Author Archives: guildschools

Innovation Award – CSE’s Asian Penguins

Charter School Innovation Awards presented by MACS (MinnPost)

In the area of increased learning opportunities for pupils, the St. Paul-based Community School of Excellence won for the work some of its students are doing with the Linux operating system and other open-source software to help close the technology divide in their community. At this K-8 Hmong language and culture charter school, middle school members of the Asian Penguin Club are refurbishing old computers by installing Linux software and donating them to families in need. The club, which began five years ago under the direction of the school’s technology coordinator, Stuart Keroff, has given away more than 60 computers.

Ted Kolderie, a contributor to the original charter-schools law who now serves as co-founder and senior fellow at Education Evolving, teed up the awards presentation on Tuesday by adding a bit of historical context to the awards.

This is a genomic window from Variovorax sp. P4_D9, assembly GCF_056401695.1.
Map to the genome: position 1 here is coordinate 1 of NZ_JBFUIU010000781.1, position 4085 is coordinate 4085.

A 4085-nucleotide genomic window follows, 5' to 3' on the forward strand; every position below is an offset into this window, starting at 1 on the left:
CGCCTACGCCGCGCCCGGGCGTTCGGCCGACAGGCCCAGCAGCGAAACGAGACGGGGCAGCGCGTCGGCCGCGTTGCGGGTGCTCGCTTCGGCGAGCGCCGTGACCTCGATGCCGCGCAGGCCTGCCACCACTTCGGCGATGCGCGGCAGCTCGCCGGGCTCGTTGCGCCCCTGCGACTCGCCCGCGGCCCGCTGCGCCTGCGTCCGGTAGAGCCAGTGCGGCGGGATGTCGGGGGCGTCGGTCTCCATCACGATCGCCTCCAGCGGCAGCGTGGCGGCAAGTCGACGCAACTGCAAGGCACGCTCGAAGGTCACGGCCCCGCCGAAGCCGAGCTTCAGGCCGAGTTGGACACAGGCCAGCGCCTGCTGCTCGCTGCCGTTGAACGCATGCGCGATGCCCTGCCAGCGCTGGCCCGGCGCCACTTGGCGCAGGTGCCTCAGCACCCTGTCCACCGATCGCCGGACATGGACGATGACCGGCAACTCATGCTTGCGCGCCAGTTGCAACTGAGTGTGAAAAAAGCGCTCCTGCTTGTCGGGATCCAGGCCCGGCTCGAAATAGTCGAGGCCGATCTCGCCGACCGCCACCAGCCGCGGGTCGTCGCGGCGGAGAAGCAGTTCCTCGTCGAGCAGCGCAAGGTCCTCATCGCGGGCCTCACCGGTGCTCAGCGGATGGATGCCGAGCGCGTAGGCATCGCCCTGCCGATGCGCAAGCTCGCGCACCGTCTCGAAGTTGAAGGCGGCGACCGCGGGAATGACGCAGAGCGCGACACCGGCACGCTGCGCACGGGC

“A lot of us who go back to the beginnings have the notion that the charter sector is basically about innovation, should be about innovation,” he said, adding it’s a small sector capable of making large-scale contributions when used as “a platform for innovation.”

Restoring Shanker’s Vision for Charter Schools

In 1988, education reformer and American Federation of Teachers president Albert Shanker proposed a new kind of public school—“charter schools”—which would allow teachers to experiment with innovative approaches to educating students. Publicly funded but independently managed, these schools would be given a charter to try their fresh approaches for a set period of time and be renewed only if they succeeded.

Restoring Shanker’s Vision

Where Did Charter Schools Come From?

From: Education Next, by By and

Next month marks the twenty-fifth anniversary of the enactment of America’s first charter school law, which Minnesota Governor Arne Carlson signed on June 4, 1991. This statute birthed a sector that has become not just a source of new schools for kids who need them, but also a structural reform of public education’s governance and delivery systems. It’s as close as K–12 schooling has come to what Clayton Christensen calls “disruptive innovation.” Continue reading